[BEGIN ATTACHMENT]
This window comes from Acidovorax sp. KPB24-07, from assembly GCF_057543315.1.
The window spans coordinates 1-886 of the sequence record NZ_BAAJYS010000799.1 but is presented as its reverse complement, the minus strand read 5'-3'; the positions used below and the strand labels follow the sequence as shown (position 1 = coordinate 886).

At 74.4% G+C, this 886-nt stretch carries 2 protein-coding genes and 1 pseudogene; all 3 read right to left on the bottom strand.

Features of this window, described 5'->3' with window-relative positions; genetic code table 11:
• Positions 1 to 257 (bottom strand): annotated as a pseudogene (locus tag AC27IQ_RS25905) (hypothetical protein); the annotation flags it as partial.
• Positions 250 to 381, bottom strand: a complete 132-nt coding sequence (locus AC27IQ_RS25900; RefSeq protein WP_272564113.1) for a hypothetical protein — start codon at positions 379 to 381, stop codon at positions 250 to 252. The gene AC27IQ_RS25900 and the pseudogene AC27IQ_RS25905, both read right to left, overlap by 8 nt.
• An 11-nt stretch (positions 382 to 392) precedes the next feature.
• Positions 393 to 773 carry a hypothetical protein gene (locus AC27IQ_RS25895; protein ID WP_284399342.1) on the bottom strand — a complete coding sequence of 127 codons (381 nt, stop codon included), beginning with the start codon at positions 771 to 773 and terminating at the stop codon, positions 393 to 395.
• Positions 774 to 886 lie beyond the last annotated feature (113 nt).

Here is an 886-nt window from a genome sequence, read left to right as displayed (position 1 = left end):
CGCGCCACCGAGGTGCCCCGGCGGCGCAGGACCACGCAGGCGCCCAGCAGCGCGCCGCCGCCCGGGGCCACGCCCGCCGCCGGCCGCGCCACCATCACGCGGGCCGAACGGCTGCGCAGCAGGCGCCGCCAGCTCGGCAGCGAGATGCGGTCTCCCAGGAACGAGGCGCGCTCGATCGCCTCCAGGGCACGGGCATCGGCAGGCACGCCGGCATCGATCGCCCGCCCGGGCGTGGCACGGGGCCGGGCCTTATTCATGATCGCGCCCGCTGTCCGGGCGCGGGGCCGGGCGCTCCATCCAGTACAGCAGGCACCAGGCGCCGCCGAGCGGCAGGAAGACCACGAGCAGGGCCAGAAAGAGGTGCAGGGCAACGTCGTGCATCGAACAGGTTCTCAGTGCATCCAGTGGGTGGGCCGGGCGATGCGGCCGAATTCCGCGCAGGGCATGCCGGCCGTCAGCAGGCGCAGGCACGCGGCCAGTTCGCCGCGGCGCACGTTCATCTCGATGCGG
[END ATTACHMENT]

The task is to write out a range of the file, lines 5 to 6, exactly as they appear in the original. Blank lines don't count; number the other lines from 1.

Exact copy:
• Positions 1 to 257 (bottom strand): annotated as a pseudogene (locus tag AC27IQ_RS25905) (hypothetical protein); the annotation flags it as partial.
• Positions 250 to 381, bottom strand: a complete 132-nt coding sequence (locus AC27IQ_RS25900; RefSeq protein WP_272564113.1) for a hypothetical protein — start codon at positions 379 to 381, stop codon at positions 250 to 252. The gene AC27IQ_RS25900 and the pseudogene AC27IQ_RS25905, both read right to left, overlap by 8 nt.